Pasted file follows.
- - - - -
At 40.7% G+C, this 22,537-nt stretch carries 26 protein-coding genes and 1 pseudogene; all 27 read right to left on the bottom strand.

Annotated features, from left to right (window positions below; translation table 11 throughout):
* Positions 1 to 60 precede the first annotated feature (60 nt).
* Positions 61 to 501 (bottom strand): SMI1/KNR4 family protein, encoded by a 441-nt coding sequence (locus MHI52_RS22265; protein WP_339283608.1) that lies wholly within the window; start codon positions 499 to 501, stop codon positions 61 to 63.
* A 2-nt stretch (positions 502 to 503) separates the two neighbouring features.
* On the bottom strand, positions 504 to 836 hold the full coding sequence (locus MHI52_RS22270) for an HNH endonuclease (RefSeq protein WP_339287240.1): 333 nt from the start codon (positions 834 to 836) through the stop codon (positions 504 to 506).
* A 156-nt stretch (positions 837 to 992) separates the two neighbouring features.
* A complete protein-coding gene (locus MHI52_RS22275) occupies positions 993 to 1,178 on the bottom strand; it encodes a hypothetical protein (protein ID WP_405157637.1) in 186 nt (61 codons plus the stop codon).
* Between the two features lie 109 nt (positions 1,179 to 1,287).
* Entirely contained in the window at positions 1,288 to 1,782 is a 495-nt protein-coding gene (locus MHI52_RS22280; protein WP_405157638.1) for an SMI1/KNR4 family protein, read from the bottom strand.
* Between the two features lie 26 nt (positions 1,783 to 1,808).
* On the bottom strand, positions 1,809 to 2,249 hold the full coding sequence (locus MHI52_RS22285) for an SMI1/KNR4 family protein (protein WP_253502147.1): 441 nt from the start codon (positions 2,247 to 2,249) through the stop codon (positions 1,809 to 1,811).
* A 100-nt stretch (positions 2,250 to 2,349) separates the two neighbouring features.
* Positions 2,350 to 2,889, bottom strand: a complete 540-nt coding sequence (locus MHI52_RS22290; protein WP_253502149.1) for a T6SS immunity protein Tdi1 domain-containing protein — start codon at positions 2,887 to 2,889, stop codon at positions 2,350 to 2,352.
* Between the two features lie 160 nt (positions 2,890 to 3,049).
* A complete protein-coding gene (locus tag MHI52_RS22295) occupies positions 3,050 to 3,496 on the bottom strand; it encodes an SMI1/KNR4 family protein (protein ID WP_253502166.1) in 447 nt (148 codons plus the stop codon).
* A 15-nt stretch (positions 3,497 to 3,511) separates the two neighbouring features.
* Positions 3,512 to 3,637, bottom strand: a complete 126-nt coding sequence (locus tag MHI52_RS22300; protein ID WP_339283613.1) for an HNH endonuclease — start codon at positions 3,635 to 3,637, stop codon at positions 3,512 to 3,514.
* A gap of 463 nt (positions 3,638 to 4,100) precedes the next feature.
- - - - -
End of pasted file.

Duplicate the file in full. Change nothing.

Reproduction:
At 40.7% G+C, this 22,537-nt stretch carries 26 protein-coding genes and 1 pseudogene; all 27 read right to left on the bottom strand.

Annotated features, from left to right (window positions below; translation table 11 throughout):
* Positions 1 to 60 precede the first annotated feature (60 nt).
* Positions 61 to 501 (bottom strand): SMI1/KNR4 family protein, encoded by a 441-nt coding sequence (locus MHI52_RS22265; protein WP_339283608.1) that lies wholly within the window; start codon positions 499 to 501, stop codon positions 61 to 63.
* A 2-nt stretch (positions 502 to 503) separates the two neighbouring features.
* On the bottom strand, positions 504 to 836 hold the full coding sequence (locus MHI52_RS22270) for an HNH endonuclease (RefSeq protein WP_339287240.1): 333 nt from the start codon (positions 834 to 836) through the stop codon (positions 504 to 506).
* A 156-nt stretch (positions 837 to 992) separates the two neighbouring features.
* A complete protein-coding gene (locus MHI52_RS22275) occupies positions 993 to 1,178 on the bottom strand; it encodes a hypothetical protein (protein ID WP_405157637.1) in 186 nt (61 codons plus the stop codon).
* Between the two features lie 109 nt (positions 1,179 to 1,287).
* Entirely contained in the window at positions 1,288 to 1,782 is a 495-nt protein-coding gene (locus MHI52_RS22280; protein WP_405157638.1) for an SMI1/KNR4 family protein, read from the bottom strand.
* Between the two features lie 26 nt (positions 1,783 to 1,808).
* On the bottom strand, positions 1,809 to 2,249 hold the full coding sequence (locus MHI52_RS22285) for an SMI1/KNR4 family protein (protein WP_253502147.1): 441 nt from the start codon (positions 2,247 to 2,249) through the stop codon (positions 1,809 to 1,811).
* A 100-nt stretch (positions 2,250 to 2,349) separates the two neighbouring features.
* Positions 2,350 to 2,889, bottom strand: a complete 540-nt coding sequence (locus MHI52_RS22290; protein WP_253502149.1) for a T6SS immunity protein Tdi1 domain-containing protein — start codon at positions 2,887 to 2,889, stop codon at positions 2,350 to 2,352.
* Between the two features lie 160 nt (positions 2,890 to 3,049).
* A complete protein-coding gene (locus tag MHI52_RS22295) occupies positions 3,050 to 3,496 on the bottom strand; it encodes an SMI1/KNR4 family protein (protein ID WP_253502166.1) in 447 nt (148 codons plus the stop codon).
* A 15-nt stretch (positions 3,497 to 3,511) separates the two neighbouring features.
* Positions 3,512 to 3,637, bottom strand: a complete 126-nt coding sequence (locus tag MHI52_RS22300; protein ID WP_339283613.1) for an HNH endonuclease — start codon at positions 3,635 to 3,637, stop codon at positions 3,512 to 3,514.
* A gap of 463 nt (positions 3,638 to 4,100) precedes the next feature.